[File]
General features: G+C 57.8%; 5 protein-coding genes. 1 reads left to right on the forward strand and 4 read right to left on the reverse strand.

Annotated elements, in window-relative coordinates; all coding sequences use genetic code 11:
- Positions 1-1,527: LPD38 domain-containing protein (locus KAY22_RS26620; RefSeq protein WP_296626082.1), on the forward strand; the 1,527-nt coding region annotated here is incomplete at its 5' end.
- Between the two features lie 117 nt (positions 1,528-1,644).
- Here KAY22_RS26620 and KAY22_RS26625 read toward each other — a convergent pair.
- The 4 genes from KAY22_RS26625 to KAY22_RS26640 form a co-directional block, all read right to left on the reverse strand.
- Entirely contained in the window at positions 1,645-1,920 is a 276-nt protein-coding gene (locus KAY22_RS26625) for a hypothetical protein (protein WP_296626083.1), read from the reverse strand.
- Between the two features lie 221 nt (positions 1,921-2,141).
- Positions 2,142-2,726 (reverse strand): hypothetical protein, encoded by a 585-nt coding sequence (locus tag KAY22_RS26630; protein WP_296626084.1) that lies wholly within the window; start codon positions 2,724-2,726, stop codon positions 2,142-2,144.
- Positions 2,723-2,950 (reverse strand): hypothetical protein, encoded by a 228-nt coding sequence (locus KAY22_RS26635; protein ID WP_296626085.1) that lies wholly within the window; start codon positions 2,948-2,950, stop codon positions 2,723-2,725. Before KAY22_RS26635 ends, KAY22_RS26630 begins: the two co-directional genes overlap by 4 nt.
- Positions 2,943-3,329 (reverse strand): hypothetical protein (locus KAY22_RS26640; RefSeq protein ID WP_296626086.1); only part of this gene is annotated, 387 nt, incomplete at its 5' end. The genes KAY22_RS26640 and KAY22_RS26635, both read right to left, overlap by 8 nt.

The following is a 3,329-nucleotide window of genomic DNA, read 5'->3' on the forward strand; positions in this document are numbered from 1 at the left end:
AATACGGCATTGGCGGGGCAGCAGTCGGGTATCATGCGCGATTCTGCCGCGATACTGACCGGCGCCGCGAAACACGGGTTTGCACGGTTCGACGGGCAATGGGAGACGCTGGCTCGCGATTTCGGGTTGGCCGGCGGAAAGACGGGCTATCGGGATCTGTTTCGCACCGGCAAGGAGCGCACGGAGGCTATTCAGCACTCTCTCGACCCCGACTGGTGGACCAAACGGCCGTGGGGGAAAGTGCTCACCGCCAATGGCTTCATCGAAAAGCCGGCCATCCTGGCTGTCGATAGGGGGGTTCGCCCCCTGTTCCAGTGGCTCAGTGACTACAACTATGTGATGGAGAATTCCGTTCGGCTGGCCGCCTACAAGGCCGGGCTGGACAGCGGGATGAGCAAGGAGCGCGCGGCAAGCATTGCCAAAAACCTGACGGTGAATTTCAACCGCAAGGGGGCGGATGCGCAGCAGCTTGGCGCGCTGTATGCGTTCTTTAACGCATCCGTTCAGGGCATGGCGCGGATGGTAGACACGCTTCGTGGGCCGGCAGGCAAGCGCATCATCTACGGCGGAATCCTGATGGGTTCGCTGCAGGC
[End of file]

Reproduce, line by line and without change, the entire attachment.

General features: G+C 57.8%; 5 protein-coding genes. 1 reads left to right on the forward strand and 4 read right to left on the reverse strand.

Annotated elements, in window-relative coordinates; all coding sequences use genetic code 11:
- Positions 1-1,527: LPD38 domain-containing protein (locus KAY22_RS26620; RefSeq protein WP_296626082.1), on the forward strand; the 1,527-nt coding region annotated here is incomplete at its 5' end.
- Between the two features lie 117 nt (positions 1,528-1,644).
- Here KAY22_RS26620 and KAY22_RS26625 read toward each other — a convergent pair.
- The 4 genes from KAY22_RS26625 to KAY22_RS26640 form a co-directional block, all read right to left on the reverse strand.
- Entirely contained in the window at positions 1,645-1,920 is a 276-nt protein-coding gene (locus KAY22_RS26625) for a hypothetical protein (protein WP_296626083.1), read from the reverse strand.
- Between the two features lie 221 nt (positions 1,921-2,141).
- Positions 2,142-2,726 (reverse strand): hypothetical protein, encoded by a 585-nt coding sequence (locus tag KAY22_RS26630; protein WP_296626084.1) that lies wholly within the window; start codon positions 2,724-2,726, stop codon positions 2,142-2,144.
- Positions 2,723-2,950 (reverse strand): hypothetical protein, encoded by a 228-nt coding sequence (locus KAY22_RS26635; protein ID WP_296626085.1) that lies wholly within the window; start codon positions 2,948-2,950, stop codon positions 2,723-2,725. Before KAY22_RS26635 ends, KAY22_RS26630 begins: the two co-directional genes overlap by 4 nt.
- Positions 2,943-3,329 (reverse strand): hypothetical protein (locus KAY22_RS26640; RefSeq protein ID WP_296626086.1); only part of this gene is annotated, 387 nt, incomplete at its 5' end. The genes KAY22_RS26640 and KAY22_RS26635, both read right to left, overlap by 8 nt.

The following is a 3,329-nucleotide window of genomic DNA, read 5'->3' on the forward strand; positions in this document are numbered from 1 at the left end:
AATACGGCATTGGCGGGGCAGCAGTCGGGTATCATGCGCGATTCTGCCGCGATACTGACCGGCGCCGCGAAACACGGGTTTGCACGGTTCGACGGGCAATGGGAGACGCTGGCTCGCGATTTCGGGTTGGCCGGCGGAAAGACGGGCTATCGGGATCTGTTTCGCACCGGCAAGGAGCGCACGGAGGCTATTCAGCACTCTCTCGACCCCGACTGGTGGACCAAACGGCCGTGGGGGAAAGTGCTCACCGCCAATGGCTTCATCGAAAAGCCGGCCATCCTGGCTGTCGATAGGGGGGTTCGCCCCCTGTTCCAGTGGCTCAGTGACTACAACTATGTGATGGAGAATTCCGTTCGGCTGGCCGCCTACAAGGCCGGGCTGGACAGCGGGATGAGCAAGGAGCGCGCGGCAAGCATTGCCAAAAACCTGACGGTGAATTTCAACCGCAAGGGGGCGGATGCGCAGCAGCTTGGCGCGCTGTATGCGTTCTTTAACGCATCCGTTCAGGGCATGGCGCGGATGGTAGACACGCTTCGTGGGCCGGCAGGCAAGCGCATCATCTACGGCGGAATCCTGATGGGTTCGCTGCAGGC